The house has doubled in value, and about half her neighbors are gringos. To an outsider, it sometimes looks as if every other person walking in El Centro is a foreigner, yet ex-pats number just 10 percent of San Miguel’s 100,000 residents.
“You can be in San Miguel,” says Gill, “and still have a sense that you’re very much a minority, which you are.”
IT TAKES Gordon Logan just 10 minutes to drive his Chevy to the “other San Miguel,” a dusty village a few miles out of El Centro where he joins volunteers for Casita Linda — the Mexican version of Habitat for Humanity — building a home for a family living next door in a lean-to made from scraps of tin and metal.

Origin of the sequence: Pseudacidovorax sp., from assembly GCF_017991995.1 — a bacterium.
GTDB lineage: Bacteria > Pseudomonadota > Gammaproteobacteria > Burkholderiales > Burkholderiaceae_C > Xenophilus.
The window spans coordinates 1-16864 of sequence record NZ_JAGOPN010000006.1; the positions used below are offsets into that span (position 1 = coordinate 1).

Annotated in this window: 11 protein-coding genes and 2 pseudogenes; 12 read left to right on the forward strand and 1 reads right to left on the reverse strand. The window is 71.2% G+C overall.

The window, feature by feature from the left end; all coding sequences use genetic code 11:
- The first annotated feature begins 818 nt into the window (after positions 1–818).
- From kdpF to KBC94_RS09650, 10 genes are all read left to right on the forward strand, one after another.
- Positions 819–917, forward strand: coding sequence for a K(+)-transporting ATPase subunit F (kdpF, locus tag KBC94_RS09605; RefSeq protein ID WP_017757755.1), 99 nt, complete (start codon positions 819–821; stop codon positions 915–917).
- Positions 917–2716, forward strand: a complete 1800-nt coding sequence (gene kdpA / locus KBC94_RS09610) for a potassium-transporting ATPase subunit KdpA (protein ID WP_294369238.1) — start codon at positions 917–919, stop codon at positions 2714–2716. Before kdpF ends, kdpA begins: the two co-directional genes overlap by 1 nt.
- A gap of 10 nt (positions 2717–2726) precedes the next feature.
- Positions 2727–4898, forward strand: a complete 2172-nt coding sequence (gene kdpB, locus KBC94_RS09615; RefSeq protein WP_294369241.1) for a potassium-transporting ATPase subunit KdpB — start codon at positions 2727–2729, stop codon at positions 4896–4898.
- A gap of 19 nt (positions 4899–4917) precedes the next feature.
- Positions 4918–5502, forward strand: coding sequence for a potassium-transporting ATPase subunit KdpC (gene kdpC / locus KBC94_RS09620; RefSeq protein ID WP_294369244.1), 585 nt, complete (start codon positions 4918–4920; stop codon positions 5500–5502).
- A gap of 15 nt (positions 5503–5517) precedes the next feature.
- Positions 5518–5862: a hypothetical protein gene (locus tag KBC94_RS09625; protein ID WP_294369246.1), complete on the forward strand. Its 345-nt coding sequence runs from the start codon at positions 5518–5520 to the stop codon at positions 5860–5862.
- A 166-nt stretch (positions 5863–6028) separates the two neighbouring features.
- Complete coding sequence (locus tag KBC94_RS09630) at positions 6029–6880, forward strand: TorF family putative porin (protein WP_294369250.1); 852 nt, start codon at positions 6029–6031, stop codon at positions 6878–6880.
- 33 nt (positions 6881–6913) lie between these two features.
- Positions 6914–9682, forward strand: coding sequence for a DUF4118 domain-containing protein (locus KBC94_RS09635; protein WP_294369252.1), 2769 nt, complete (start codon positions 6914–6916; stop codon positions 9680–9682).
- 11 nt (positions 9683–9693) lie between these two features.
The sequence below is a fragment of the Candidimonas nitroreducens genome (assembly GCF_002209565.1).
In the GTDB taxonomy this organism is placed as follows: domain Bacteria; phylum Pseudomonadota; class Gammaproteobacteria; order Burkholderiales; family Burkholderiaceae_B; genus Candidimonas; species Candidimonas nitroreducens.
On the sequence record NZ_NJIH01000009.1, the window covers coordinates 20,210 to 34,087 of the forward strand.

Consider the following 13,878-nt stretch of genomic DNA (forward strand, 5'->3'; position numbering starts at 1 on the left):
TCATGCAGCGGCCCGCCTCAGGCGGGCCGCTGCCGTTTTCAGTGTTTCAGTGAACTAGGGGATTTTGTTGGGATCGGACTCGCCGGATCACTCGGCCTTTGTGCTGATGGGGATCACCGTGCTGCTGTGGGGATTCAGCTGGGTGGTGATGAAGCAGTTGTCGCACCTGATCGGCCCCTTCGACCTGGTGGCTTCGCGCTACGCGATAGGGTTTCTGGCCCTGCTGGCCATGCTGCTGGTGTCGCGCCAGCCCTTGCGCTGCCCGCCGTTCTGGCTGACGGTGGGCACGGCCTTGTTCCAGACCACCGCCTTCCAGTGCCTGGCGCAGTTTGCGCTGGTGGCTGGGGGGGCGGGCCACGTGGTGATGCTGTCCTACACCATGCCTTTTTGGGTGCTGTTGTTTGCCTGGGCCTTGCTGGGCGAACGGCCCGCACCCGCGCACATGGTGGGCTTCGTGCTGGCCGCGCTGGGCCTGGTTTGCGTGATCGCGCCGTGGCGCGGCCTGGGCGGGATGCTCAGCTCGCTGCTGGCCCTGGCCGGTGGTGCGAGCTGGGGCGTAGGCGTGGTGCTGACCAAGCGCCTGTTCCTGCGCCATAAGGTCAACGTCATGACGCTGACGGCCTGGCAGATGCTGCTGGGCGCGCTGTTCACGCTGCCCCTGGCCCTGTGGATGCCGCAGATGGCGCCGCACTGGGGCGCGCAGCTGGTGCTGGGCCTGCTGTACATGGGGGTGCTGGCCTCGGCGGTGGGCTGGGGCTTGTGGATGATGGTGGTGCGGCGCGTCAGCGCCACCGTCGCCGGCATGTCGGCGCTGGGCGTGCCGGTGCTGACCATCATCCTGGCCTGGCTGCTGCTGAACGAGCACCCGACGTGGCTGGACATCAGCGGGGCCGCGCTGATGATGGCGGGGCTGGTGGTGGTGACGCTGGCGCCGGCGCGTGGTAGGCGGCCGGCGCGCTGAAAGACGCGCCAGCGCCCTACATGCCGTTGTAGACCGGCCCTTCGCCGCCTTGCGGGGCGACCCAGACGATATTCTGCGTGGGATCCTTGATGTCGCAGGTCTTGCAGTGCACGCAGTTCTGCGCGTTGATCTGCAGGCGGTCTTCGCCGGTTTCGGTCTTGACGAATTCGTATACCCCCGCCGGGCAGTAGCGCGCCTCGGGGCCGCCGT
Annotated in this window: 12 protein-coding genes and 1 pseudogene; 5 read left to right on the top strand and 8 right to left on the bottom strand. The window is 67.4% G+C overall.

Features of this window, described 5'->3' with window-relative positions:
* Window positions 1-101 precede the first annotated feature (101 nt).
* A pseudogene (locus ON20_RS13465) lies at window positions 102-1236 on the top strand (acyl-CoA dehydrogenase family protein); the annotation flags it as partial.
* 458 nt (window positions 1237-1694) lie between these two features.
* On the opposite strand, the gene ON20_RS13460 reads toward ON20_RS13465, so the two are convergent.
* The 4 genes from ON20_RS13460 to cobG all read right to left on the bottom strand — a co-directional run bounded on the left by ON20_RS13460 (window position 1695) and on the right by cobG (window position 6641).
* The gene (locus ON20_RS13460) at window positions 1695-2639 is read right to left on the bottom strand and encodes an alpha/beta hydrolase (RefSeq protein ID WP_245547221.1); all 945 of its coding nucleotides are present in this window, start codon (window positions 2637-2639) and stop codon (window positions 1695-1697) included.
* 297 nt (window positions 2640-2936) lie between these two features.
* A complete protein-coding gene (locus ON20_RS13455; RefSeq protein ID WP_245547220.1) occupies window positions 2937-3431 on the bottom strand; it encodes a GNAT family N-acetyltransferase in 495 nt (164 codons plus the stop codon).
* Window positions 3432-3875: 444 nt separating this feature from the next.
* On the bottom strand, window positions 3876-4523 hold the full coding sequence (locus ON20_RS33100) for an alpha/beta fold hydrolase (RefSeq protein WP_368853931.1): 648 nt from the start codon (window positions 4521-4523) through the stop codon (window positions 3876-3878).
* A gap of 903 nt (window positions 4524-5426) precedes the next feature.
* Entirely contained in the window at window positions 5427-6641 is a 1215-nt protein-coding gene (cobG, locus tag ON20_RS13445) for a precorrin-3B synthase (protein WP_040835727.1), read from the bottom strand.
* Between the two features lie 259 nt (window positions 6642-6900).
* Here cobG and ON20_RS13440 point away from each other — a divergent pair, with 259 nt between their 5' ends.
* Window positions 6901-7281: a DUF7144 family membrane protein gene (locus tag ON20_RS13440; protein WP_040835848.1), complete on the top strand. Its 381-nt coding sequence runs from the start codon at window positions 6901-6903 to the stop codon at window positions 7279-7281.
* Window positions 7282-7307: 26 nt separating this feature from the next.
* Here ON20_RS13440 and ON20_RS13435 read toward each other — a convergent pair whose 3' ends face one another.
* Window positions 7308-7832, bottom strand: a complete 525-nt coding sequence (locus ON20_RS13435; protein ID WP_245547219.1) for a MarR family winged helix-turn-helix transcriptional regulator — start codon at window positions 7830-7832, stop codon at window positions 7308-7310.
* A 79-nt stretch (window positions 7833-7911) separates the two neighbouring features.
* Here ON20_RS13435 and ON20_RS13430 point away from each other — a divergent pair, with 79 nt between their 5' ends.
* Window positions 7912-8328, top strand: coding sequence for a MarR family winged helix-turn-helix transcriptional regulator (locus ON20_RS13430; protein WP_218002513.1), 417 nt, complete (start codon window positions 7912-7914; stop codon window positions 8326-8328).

“The municipality of San Miguel has 531 villages in it, and those villages out there . . . one half of them don’t have water,” says Muriel Logan, 60, a former international human-resources coordinator with the Christian relief organization World Concern. “Most of them have no electricity. They have nothing.”
It’s not the San Miguel travel magazines splash on their covers, but for retirees with time to spare, it translates into dozens of volunteer opportunities, from working on environmental projects to teaching English.
Settled into their jobs and living in a Craftsman-style bungalow in Seattle’s Montlake neighborhood, the Logans hadn’t given much thought to Mexico as a place to live.
“We weren’t talking about retirement at all,” recalls Muriel Logan. Then shortly after they got home from a vacation to San Miguel in 2001, Gordon lost his job as a commercial property manager.